Imperial Treasure Super Peking Duck – One of The Best in Asia
How many would know that our very own Imperial Treasure Super Peking Duck is ranked one of Asia’s 50 Best Restaurants 2015 (at Number 47), making it the only Chinese restaurant from Singapore on that list.
Alfred Leung’s Imperial Treasures group has always been known for their quality dim sum. While it may not be considered the very top of Singapore’s Chinese restaurant, every dim sum dish stands out from the average, while prices are about a dollar or two more than the usual restaurants per basket.
Come to Imperial Treasure Paragon during day time, and most of the patrons are tai-tais (many Indonesians and Japanese I spotted) who just did their shopping (or aesthetic treatments next block) or Chinese businessmen trying to strike a deal.
I recommended my friend Magdalene See this restaurant as she had a Liu Sha Bao craving, and we enjoyed every single dim sum that we ordered – from the plump fresh Har Kao prawn dumplings, to silky smooth Rice Rolls filled with char siew and oozing custard Liu Sha Bao.
People come here for another reason – their signature Peking duck roasted to almost perfection. They are not called the Imperial Treasure “Super” Peking Duck restaurant for no reason.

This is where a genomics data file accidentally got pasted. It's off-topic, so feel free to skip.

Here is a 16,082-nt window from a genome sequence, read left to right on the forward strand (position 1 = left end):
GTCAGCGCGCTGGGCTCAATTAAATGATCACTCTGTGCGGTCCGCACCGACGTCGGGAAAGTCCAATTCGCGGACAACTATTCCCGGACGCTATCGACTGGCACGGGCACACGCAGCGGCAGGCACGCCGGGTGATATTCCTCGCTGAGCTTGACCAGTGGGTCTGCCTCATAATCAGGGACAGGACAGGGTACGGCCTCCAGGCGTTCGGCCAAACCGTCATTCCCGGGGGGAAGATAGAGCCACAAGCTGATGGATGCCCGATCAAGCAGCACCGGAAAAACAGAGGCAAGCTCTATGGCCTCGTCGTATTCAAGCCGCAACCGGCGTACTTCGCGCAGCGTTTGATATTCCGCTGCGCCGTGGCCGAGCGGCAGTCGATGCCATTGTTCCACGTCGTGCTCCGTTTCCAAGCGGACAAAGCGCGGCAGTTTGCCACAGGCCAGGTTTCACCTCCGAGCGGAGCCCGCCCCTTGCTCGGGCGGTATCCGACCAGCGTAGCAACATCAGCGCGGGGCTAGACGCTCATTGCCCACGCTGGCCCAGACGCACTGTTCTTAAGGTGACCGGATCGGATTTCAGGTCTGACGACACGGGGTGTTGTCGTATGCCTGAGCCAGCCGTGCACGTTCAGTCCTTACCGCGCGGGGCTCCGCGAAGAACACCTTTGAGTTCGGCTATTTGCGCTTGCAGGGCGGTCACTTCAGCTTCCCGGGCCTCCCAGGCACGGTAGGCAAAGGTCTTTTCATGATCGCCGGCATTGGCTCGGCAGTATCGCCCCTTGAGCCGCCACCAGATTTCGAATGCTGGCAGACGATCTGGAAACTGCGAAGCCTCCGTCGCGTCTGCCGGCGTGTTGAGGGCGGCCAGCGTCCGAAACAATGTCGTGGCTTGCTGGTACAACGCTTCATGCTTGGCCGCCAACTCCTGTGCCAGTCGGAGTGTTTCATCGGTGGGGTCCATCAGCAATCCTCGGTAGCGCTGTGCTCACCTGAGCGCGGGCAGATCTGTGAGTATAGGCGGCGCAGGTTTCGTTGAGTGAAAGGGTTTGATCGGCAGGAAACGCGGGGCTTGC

Though considered an imperial dish from Beijing China, Imperial Treasure’s version can be considered better than many other restaurants from the capital city.
To be pre-ordered at least 3 days in advance, the chef will carve the duck ($68) skill-fully in front of your table, into thinly crispy pieces with little meat and fats, lightly scented by the lychee wood used in the oven. From the way the duck is prepared, you know that these chefs mean their business.
For those familiar with Peking duck, there are 3 basic steps when it comes to eating it. Firstly, the crispest meatless slices are presented with a saucer of sugar, dipped and enjoyed on its own.
After which, the other carved lacquered roasted ducked slices are to be wrapped in hand-made flour crepe, while you can brush some hoisin sauce across for additional sweetness. When you are savouring your delicious wrapped pieces, do remember that this dish used to be served to China’s emperors.
The remaining meat can be cooked in a style of your preference, say fried into vegetables or made into a soup broth. My personal recommendation, and perhaps something unique to Singapore, is to order their Mee Pok.
Stewed or fried, the Imperial Treasure Mee Pok Noodles with ‘leftover’ duck meat is a true reflection on how the best of Chinese and Singapore’s cuisine can come together to form a simple yet formidable dish. Be prepared to pay about a hundred bucks for the meal of a few courses, but it is still highly recommended.
Imperial Treasure Super Peking Duck
#05-42/45 Paragon, 290 Orchard Rd. Singapore 238859 (Orchard MRT), Tel: +65 6732 7838
Opening Hours: Lunch 11:30am-2:45pm (Mon-Fri), 11am-2:45pm (Sat), 10:30am-2:45pm (Sun); Dinner 6-10:30pm Daily
Other Related Entries
Asia’s 50 Best Restaurants 2015
Imperial Treasure Shanghai (Ngee Ann City)
Xin Yue Modern Chinese Restaurant (River Valley)
Summer Palace (Regent Singapore)
Shang Palace (Shangri-La Hotel)
February 21, 2017